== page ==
flag-of-norway

The flags of Norway developed from the age of the Vikings.  A raven banner was flown by many Viking chieftains from the ninth century and was often used as ‘weather-vanes’ (a kind-of weather compass to show the direction of the wind) on Viking Longships.

raven-bannerIn Old Norse the raven was a popular symbol and represented the power and wisdom of the mythological god Odin who would strike fear into the hearts of even the bravest warriors with his two fearless ravens sitting on his shoulders.

Since Saint Olav (the first King of Norway) sailed into the Battle of Nesjar with a serpent flag flying high on his ship, Norwegian Kings became a little more adventurous in their designs.  Among them was Inge I of Norway who carried a flag of a red lion on gold.  His successor, King Magnus Erlingsson, carried a flag with a golden lion, axe and crown on red.  Since 1280 this flag has become a regular in Norwegian history and as in old Norse times, flies today for the King of Norway.

kings-flag-of-norway

The flag of the King of Norway. This flag is also called the Royal Standard.  It is flown on the top of the King’s Palace in Oslo (and signifies that the King is in).

From the 16th century, when Norway was united with Denmark, the Danish flag Dannebrog was used.  In 1814, with Norway’s stand for independence, the ‘Norwegian Lion’ was placed in the top left corner (canton) of the Danneborg.  However, from the ‘union’ with Sweden, Norway was subject to use the Swedish flag with a white cross on a red background in the canton.

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 17th of May 1893 by Norwegian painter Christian Krohg (1852–1925)

In 1821, a new flag was born that symbolised the hope and freedom of the Norwegian people.  Fredrik Meltzer, one of the signatories of the Norwegian Constitution in 1814, made it his honour to design the flag of Norway (to bravely replace the modified Swedish flag).  A businessman and a member of the Norwegian parliament, Meltzer drew inspiration from the old and new.  He chose the Nordic cross, a symbol of Christianity – the union of divinity (the vertical line) and the world (the horizontal line) – to reflect Norway’s ties to Sweden and Denmark.  The colours red, white and blue represent individual rights and equality of opportunity that were the driving force in the French and American Revolutions.  The new Norwegian flag was adopted by parliament in May 1821, however the King (of Sweden) refused to sign the flag law, but, he did approve the flag for civilian use.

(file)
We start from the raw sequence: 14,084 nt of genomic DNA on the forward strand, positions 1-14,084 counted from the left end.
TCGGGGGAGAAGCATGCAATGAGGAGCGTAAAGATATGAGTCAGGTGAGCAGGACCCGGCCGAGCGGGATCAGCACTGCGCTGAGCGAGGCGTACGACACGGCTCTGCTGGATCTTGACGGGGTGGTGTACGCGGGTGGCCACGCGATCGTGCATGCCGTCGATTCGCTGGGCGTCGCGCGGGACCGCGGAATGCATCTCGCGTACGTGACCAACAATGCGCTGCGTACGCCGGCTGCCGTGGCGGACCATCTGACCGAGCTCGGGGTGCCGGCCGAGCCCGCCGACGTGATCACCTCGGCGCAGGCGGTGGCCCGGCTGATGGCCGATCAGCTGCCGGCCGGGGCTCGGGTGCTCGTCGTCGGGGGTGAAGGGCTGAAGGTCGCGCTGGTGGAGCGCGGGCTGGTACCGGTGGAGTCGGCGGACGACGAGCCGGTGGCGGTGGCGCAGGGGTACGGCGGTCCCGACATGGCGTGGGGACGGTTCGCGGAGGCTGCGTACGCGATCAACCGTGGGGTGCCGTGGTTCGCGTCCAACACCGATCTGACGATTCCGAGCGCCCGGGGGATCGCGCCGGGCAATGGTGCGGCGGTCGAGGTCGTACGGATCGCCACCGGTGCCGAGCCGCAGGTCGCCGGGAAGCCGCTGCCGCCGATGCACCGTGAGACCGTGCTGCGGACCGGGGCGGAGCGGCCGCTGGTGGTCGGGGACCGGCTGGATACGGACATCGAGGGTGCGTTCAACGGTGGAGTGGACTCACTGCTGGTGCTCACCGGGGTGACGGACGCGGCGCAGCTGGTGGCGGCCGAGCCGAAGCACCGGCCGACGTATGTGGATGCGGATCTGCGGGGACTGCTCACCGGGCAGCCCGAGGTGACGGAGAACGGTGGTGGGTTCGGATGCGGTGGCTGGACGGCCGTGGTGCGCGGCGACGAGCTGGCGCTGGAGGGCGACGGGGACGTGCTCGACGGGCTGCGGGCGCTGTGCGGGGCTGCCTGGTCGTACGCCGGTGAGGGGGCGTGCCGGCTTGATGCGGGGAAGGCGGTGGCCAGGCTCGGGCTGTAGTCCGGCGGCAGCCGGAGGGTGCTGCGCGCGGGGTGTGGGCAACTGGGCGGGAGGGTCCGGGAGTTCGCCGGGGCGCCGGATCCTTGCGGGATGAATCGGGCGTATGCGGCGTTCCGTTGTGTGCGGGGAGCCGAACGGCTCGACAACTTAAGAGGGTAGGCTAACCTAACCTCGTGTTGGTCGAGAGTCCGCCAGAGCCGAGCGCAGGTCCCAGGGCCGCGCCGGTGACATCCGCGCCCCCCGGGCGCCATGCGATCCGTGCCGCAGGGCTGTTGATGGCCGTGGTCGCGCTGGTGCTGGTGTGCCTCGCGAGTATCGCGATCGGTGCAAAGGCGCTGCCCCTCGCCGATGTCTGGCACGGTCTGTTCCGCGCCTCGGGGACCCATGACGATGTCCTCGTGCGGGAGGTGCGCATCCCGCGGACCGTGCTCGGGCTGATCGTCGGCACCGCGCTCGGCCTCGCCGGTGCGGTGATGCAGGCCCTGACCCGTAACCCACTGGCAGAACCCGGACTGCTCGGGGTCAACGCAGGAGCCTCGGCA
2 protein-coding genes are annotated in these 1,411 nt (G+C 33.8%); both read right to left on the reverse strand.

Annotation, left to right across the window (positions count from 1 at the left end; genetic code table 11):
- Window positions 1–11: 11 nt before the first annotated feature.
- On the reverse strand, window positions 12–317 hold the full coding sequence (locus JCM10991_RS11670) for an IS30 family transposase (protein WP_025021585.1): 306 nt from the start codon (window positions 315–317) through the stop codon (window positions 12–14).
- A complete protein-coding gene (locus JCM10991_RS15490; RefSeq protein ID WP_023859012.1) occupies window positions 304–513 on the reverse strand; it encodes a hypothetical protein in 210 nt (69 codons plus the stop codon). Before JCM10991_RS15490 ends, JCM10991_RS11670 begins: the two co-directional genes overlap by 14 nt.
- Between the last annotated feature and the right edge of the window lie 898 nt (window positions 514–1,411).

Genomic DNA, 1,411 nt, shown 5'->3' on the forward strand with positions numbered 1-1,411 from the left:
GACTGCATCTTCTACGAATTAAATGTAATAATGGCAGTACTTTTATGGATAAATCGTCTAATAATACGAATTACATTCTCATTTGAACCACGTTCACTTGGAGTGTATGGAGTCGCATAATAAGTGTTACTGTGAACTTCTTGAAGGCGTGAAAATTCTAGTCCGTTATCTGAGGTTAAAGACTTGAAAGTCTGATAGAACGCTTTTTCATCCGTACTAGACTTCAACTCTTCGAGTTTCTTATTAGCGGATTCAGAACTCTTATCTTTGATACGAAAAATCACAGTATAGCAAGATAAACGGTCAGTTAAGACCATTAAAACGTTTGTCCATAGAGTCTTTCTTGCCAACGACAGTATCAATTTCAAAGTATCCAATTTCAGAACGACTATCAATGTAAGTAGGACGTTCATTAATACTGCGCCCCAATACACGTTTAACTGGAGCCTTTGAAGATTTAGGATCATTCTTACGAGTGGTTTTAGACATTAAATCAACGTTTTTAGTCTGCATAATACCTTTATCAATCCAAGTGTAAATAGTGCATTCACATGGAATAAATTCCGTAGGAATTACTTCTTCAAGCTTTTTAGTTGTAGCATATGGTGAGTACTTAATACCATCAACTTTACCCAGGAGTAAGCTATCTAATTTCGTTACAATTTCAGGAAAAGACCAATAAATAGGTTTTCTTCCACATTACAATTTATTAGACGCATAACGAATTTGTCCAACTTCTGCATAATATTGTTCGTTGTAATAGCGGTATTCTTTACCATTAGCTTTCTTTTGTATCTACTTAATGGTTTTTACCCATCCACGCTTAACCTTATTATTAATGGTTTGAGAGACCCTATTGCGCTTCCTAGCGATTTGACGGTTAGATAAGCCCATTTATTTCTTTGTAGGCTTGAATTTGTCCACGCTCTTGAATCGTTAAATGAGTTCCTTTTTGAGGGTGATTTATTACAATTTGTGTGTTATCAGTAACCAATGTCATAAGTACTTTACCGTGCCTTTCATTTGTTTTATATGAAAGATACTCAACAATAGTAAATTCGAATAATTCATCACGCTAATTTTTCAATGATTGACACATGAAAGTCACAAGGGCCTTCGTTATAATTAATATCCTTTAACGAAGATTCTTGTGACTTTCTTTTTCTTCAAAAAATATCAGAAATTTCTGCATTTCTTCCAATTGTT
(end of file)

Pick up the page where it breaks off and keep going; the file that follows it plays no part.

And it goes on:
nordic-king-flags-of-scandinavia

This depiction from 1370 is of a Nordic king holding the flags of Norway, Denmark and Sweden.

In 1844, a union badge was added to both the Swedish and Norwegian civilian flags (triangles of both the Norwegian and Swedish flags at the canton) to satisfy the laws for the war flag.  This flag was used throughout Norway and obtained the nickname Sildesalaten (the herring salad) because it looked like a big mess of colours.

herring-flag

 

Union badge of Norway and Sweden 1844-1905, nicknamed ‘sildesalaten’ (Herring salad)

Because the flag represented equal status by the two states the flag, at first, was quite popular in Norway.  When Norway yearned for independence again the flag lost its popularity.  In 1898, the Norwegian parliament abolished the union badge from the flag (with disapproval from the Swedish king).  The Norwegian flag was first officially flown in 1899.  In 1905 Norway regained its independence and could now fly its flag openly to welcome its new Norwegian King (who was Danish).

 

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